In view of increasingly distributed infrastructures and increasingly sophisticated attack methods, there cannot be 100% protection against cyberattacks. As part of a holistic security strategy, companies must, therefore, not only concentrate on averting threats but must also prepare for emergencies in order to minimize the impact of successful attacks and be able to resume business operations as quickly as possible. But how can such cyber resilience be achieved?
Remote work and cloud services have significantly increased the attack surface of companies – they can no longer hide users, data, and systems behind classic perimeter security. This increases the risk of successful attacks, especially since cybercriminals specifically target distributed infrastructures and use extremely complex attack methods.
Dell Technologies explains which tools, measures, and strategies strengthen cyber resilience:
Zero Trust minimizes risks: Zero Trust is a security concept that relies on the verification of all access according to the principle “Trust is good, control is better.” Instead of trusting a user just because they have already authenticated themselves to a system, all access requests are consistently checked. This makes it possible to decide individually whether access by the respective user to the desired system should be granted or rejected at the current time. In combination with a more restrictive allocation of rights, this massively limits the scope of action of cyber criminals. Even if they manage to take over user accounts or infiltrate systems, they cannot spread further within the infrastructure due to a lack of rights.
Smart tools enable real-time reactions: Modern security tools offer multi-layered protection because they combine different detection mechanisms. For example, they perform automatic integrity checks to detect data manipulation and use artificial intelligence to detect unusual user behavior that deviates from historical access patterns. In such cases, they can automatically initiate countermeasures and thereby prevent greater damage. Possible real-time responses include stopping the offending activities and isolating the affected systems. Data backups and replications can also be paused to prevent manipulated or infected files from ending up in a backup or on other systems.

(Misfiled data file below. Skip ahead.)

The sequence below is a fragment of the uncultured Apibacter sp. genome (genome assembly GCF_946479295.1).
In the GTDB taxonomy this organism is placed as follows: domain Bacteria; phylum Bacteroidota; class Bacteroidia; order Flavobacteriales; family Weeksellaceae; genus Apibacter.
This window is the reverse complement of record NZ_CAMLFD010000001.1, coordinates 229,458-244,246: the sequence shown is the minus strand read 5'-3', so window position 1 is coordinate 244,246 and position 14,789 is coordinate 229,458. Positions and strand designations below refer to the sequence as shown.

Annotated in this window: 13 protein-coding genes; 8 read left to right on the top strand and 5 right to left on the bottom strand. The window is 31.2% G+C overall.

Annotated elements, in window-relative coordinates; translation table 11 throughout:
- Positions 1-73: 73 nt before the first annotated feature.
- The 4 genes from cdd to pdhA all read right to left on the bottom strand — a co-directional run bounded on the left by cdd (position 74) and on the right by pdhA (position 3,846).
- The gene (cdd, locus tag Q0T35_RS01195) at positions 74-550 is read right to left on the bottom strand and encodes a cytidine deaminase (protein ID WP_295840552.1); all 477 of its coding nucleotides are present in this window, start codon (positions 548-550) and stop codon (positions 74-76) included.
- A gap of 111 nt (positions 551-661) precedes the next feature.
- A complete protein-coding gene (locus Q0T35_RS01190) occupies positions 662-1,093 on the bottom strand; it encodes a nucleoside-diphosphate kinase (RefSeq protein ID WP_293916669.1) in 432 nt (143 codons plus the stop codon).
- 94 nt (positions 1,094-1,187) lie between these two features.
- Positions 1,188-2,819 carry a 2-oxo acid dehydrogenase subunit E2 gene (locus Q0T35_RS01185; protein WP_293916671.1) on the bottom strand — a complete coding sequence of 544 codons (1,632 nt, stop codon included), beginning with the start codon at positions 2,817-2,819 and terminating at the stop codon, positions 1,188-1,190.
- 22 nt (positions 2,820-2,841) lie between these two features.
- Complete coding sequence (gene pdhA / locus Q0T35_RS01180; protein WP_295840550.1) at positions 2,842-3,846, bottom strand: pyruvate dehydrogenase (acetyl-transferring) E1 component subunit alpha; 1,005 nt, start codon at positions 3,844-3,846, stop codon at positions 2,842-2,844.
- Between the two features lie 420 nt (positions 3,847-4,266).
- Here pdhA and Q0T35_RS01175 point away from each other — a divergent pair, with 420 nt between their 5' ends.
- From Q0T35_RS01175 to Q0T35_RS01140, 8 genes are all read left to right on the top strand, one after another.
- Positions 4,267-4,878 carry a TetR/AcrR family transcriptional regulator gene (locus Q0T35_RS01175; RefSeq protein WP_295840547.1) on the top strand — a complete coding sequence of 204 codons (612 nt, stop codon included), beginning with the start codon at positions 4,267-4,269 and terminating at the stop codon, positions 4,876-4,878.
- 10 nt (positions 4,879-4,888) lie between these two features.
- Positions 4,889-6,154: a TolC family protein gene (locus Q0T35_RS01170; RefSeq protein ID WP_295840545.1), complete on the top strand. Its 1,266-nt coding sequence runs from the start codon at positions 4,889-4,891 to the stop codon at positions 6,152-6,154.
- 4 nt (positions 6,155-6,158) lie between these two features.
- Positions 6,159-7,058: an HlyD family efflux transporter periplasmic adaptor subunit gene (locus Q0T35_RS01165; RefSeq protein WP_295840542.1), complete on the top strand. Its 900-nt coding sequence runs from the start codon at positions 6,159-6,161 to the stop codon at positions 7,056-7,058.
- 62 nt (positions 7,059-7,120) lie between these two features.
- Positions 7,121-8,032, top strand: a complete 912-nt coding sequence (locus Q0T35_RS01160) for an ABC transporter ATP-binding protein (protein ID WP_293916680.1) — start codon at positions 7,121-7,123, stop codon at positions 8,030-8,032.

Standards and APIs prevent lock-in: Companies are usually well prepared for the failure of a single system, but they also need strategies to protect themselves against cyberattacks that affect multiple systems or an entire data center. After all, ransomware usually doesn’t stop at a server but rather tries to encrypt as much data as possible. Modern solutions for data protection that reliably back up data and replicate it to other locations or the cloud, for example, help to continue business operations in an emergency without major interruptions. However, this can only be achieved with platforms and applications that allow smooth migration of workloads by supporting open standards and interfaces. Otherwise, there is a risk of unpleasant surprises,
Isolated data vaults protect the most valuable data: Since cybercriminals are now deliberately making data backups unusable, companies need a secure storage location for business-critical data, such as research results or construction drawings. In a cyber recovery vault, separated from the rest of the infrastructure by an operational air gap and only accessible with special credentials and multi-factor authentication, the data treasures are protected from unauthorized access. If the original data is compromised or encrypted by an attack, it can be quickly and reliably restored from the vault.
Consolidation improves data protection: Companies have often purchased special data protection solutions from different providers for certain systems and applications. This has created a complex network of tools that creates a lot of work for IT teams and is prone to errors. In the event of an emergency, it delays or prevents recovery, increasing downtime and costs. According to Dell Technologies’ GDPI, companies that rely on solutions from multiple vendors are more likely to experience data loss, downtime, or data unavailability than companies that rely on just one vendor. Consolidating the tools used for data protection is, therefore an important step towards a higher level of protection and greater cyber resilience.